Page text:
Open Card Sort Analysis
Open card sorting analysis has two main goals:
- Determining the best group names
- Determining the best card placement
Depending on the diversity of group names, it can be beneficial to follow up an open card sort with either a closed card sort or a Tree Test to validate that the chosen names work for your information architecture.
Getting your bearings with the Participant View
To begin, it's often a good idea to review the Participants view. Using this view there are a few things to keep an eye out for.
- By sorting on the Time column you'll see the participants in the order of task duration. Participants who spent a far below average time completing your task could indicate there wasn't much thought put into their groupings. You can use the Results link at the far right of the table to review their individual results and decide if you'd like to exclude them from your results.
- If you enabled Allow Unsorted Cards in your card sort settings, you'll see a Cards column. Here again is a good checkpoint to possibly exclude users who didn't put the appropriate amount of effort in and have a low number of cards sorted.
- Sort on the # Groups column. If you see a participant who sorted an unusually large or small number of groups this could indicate they are an outlier of your results. Keep this in mind as you work through group merging.
If you decide to exclude a participant, make note of their identifier and exclude them in the Projects Participants view.
First Stop : Cards View
The first step of an open card sort is to digest the group names and begin to do group merging. Group merging is done on the groups view, but it is often helpful to begin on the cards view to get sense of the various group names participants used.
Let's use an example open card sort where users were asked to sort movies into categories. You can see below that there are several group names for Pulp Fiction that revolve around violent (go figure). There is also multiple uses of many other words such as classic (cult classic,classics to watch). Making note of these types of similarities will help in the next step of group merging.
Note: we do not automatically merge groups names with differences in capitalization. This is done to maintain group names with acronyms.
After an initial look at the cards table you should have some ideas of what to merge. You can begin merging the easy ones. In our case this is things such as Violent, Violent Action and violent. For details on how to merge see our section on merging groups.
Then transition into more difficult decisions about group names that may be synonyms you want to merge. For example. One person put Pulp Fiction in Thrillers, while 6 people placed it in Drama. Looking at the groups table you'll be able to see other cards that were placed in each of these groups to help decide if your audience viewed them in the same way. Through out this process, each decision to merge is a judgement call on your part.
Back on the cards view after a first round of merging, the number of unique group names has gone from 19 to 12. In the Group Name column you'll see underlines to represent groups that are merged.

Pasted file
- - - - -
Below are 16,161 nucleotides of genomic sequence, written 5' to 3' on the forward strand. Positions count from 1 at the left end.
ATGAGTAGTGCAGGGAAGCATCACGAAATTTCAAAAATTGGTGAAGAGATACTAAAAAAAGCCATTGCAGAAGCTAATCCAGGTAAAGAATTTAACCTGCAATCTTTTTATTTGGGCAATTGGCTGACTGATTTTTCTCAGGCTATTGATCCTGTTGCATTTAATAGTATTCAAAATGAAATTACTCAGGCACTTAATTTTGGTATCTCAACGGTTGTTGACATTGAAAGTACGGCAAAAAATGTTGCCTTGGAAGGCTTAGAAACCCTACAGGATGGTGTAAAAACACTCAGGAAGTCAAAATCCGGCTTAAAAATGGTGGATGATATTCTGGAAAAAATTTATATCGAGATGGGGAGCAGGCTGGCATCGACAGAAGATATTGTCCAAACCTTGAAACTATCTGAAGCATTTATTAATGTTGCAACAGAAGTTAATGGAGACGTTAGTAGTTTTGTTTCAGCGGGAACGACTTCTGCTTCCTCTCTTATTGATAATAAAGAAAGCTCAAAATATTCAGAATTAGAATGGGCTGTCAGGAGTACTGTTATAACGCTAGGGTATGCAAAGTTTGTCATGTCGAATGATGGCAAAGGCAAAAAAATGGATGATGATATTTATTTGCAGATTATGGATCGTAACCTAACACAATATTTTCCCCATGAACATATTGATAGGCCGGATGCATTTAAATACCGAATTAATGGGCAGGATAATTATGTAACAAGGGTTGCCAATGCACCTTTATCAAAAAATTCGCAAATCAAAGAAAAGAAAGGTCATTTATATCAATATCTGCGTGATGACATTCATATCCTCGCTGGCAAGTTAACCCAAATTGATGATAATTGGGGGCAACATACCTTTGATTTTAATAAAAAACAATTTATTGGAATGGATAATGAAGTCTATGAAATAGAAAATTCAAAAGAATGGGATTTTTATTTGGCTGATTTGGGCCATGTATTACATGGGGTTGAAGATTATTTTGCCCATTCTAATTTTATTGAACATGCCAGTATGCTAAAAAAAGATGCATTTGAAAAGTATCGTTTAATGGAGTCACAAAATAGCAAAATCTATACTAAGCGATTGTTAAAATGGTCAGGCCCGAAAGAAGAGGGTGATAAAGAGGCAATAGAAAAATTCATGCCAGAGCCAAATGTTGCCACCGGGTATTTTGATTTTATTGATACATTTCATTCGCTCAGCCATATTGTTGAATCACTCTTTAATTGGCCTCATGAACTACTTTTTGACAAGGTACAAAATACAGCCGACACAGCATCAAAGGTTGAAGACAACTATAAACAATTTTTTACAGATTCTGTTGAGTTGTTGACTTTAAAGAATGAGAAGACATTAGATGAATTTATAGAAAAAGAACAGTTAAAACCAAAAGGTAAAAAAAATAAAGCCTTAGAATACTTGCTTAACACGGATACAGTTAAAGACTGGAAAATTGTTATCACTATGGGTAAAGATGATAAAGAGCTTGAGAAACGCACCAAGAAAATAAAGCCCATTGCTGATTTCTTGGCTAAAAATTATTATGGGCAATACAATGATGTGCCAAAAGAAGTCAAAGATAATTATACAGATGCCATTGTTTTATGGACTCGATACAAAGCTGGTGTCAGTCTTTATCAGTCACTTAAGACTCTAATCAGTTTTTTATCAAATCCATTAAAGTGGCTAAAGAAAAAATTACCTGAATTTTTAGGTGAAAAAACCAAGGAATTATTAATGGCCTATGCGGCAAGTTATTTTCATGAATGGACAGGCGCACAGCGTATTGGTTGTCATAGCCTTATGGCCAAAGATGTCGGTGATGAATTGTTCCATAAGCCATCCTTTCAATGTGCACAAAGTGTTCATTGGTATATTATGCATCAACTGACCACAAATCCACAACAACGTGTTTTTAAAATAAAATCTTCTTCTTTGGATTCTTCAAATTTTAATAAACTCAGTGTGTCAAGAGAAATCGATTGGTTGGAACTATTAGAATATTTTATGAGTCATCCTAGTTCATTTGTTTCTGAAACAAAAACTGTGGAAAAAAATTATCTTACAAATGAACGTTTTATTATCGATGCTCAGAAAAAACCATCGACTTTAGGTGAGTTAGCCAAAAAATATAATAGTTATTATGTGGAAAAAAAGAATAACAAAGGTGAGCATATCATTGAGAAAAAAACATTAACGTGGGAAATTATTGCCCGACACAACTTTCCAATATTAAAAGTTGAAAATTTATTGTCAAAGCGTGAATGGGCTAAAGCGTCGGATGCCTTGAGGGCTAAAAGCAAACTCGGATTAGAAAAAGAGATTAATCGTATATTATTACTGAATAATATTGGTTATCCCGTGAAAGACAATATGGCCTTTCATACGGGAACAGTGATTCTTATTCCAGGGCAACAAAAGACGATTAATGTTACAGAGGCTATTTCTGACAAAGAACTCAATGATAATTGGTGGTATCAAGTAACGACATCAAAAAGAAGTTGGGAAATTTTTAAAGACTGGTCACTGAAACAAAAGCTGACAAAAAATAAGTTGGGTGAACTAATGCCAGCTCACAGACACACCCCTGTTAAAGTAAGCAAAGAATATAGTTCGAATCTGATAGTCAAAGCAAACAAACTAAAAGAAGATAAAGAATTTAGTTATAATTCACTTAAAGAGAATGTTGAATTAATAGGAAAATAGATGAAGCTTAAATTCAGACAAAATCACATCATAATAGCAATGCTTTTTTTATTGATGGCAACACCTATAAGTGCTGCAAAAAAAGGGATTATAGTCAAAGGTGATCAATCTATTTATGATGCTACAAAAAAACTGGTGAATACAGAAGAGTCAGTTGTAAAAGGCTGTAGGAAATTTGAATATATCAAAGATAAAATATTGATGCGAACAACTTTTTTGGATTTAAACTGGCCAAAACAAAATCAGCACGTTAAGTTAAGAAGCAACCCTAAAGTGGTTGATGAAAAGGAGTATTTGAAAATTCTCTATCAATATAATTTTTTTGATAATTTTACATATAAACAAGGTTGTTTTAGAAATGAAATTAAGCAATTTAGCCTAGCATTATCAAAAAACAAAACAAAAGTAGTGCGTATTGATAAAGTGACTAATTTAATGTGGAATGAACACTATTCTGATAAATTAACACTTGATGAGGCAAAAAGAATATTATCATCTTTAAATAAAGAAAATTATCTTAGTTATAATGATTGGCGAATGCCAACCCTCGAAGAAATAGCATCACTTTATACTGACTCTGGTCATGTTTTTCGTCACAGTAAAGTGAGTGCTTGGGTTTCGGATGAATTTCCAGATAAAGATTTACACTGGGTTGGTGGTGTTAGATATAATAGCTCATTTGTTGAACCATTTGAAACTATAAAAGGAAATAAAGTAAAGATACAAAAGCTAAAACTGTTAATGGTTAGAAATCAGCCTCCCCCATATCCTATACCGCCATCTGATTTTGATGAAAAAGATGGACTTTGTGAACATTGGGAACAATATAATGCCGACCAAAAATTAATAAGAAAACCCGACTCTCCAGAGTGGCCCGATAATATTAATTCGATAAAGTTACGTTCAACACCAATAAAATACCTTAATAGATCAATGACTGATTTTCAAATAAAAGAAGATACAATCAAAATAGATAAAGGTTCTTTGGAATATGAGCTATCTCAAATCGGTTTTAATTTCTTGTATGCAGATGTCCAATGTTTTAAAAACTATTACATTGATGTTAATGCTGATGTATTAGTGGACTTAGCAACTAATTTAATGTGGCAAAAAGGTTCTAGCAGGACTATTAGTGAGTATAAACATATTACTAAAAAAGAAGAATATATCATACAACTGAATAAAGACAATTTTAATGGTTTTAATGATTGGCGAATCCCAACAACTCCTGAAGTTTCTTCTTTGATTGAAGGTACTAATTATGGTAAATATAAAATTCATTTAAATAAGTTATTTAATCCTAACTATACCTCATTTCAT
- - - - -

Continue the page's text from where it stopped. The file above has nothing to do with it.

At this point you'll continue to merge groups. As you refine, you may begin to see outliers that raise concern for the validity of an individuals results. As an example in this card sort: Children was given as a group name for Pulp Fiction. In this situation, I would find the user who provided that group name in the Raw view, review their other choices and make a decision about including them or not.
Strong pairs & weak pairs
At this point it's sometimes helpful to consider the relationship that each card has with other cards. The similarity matrix shows the frequency that two cards were grouped together. Identifying strong clusters can help further your view of a proposed final architecture. Use the merge group toggle to see the impact your merging has on the strength between cards.
In our example open card sort you can see that Toy Story & The Incredibles were grouped together 85% of the time.
Considering the number of final groups.
In an open card sort the tree view can be used as a guide to how many groups your final architecture should have. By visualizing vertical lines going through the tree at various points and counting the number of intersections you can determine group counts. In this example below, the red line drawn intersects 5 times which could be used to guide the number of final groups.
Iterative refinement & other considerations.
This process of understanding the card placement, merging groups and checking the results continues until you've reached a satisfactory level of confidence to declare a final information architecture.
If you've included a survey with demographic information consider that you may have multiple user groups who think about your content differently. Use survey filters to evaluate your card sort results for each group.
After an open card sort it can frequently be good to follow up with a closed card sort, or a Tree Test to validate your chosen group names and card assignment match the users mental model and will be able to find the content on your site.